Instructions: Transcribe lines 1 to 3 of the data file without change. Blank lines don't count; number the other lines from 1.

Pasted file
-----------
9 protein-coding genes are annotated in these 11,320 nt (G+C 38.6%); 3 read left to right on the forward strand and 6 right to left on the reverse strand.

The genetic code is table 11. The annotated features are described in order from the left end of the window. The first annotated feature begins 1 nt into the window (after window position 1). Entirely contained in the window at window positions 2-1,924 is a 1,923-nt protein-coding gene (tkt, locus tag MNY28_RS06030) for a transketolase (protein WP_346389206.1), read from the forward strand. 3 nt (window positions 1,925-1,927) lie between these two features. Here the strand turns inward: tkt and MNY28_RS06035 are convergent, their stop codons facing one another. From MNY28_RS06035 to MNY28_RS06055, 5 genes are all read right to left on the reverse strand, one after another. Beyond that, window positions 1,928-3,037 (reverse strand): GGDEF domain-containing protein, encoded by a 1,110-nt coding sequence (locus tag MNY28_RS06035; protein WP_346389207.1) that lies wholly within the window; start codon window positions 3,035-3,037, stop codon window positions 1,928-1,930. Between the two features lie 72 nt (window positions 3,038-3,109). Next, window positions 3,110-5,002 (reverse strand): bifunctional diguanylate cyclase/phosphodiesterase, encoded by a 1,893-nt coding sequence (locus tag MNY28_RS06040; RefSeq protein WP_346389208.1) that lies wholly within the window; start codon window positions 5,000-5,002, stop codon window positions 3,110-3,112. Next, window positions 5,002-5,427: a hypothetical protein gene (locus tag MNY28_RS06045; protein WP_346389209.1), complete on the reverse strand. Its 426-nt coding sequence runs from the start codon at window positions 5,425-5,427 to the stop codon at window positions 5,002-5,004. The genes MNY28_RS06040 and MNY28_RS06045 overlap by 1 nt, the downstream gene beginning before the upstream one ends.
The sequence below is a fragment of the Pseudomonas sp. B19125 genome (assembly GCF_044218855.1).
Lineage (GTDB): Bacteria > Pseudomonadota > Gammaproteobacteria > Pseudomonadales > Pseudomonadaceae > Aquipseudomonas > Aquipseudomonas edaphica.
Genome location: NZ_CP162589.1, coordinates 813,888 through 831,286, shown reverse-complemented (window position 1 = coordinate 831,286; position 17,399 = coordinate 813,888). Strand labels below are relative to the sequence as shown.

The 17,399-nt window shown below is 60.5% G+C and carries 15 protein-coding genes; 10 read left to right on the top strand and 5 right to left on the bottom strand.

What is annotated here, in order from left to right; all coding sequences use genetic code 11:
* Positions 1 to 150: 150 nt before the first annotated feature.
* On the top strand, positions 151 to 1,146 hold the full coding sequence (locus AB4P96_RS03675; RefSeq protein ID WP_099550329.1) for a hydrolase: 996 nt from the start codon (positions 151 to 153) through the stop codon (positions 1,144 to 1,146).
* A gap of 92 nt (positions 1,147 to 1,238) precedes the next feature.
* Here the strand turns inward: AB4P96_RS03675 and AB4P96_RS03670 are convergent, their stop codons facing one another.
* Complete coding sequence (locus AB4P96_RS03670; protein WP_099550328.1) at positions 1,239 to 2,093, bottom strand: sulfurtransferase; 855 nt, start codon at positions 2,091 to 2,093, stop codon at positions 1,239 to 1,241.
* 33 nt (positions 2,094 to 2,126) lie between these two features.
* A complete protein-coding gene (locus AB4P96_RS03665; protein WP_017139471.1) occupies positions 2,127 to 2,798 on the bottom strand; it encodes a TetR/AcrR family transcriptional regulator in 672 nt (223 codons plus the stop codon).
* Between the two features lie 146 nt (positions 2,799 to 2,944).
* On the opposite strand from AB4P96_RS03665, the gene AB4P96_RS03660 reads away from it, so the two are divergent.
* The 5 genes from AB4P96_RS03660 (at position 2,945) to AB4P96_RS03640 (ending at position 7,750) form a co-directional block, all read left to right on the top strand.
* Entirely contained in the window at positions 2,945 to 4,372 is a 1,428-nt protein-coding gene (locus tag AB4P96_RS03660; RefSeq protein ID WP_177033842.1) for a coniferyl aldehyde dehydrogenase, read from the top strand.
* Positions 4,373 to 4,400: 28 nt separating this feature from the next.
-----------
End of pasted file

9 protein-coding genes are annotated in these 11,320 nt (G+C 38.6%); 3 read left to right on the forward strand and 6 right to left on the reverse strand.

The genetic code is table 11. The annotated features are described in order from the left end of the window. The first annotated feature begins 1 nt into the window (after window position 1). Entirely contained in the window at window positions 2-1,924 is a 1,923-nt protein-coding gene (tkt, locus tag MNY28_RS06030) for a transketolase (protein WP_346389206.1), read from the forward strand. 3 nt (window positions 1,925-1,927) lie between these two features. Here the strand turns inward: tkt and MNY28_RS06035 are convergent, their stop codons facing one another. From MNY28_RS06035 to MNY28_RS06055, 5 genes are all read right to left on the reverse strand, one after another. Beyond that, window positions 1,928-3,037 (reverse strand): GGDEF domain-containing protein, encoded by a 1,110-nt coding sequence (locus tag MNY28_RS06035; protein WP_346389207.1) that lies wholly within the window; start codon window positions 3,035-3,037, stop codon window positions 1,928-1,930. Between the two features lie 72 nt (window positions 3,038-3,109). Next, window positions 3,110-5,002 (reverse strand): bifunctional diguanylate cyclase/phosphodiesterase, encoded by a 1,893-nt coding sequence (locus tag MNY28_RS06040; RefSeq protein WP_346389208.1) that lies wholly within the window; start codon window positions 5,000-5,002, stop codon window positions 3,110-3,112. Next, window positions 5,002-5,427: a hypothetical protein gene (locus tag MNY28_RS06045; protein WP_346389209.1), complete on the reverse strand. Its 426-nt coding sequence runs from the start codon at window positions 5,425-5,427 to the stop codon at window positions 5,002-5,004. The genes MNY28_RS06040 and MNY28_RS06045 overlap by 1 nt, the downstream gene beginning before the upstream one ends.
The sequence below is a fragment of the Pseudomonas sp. B19125 genome (assembly GCF_044218855.1).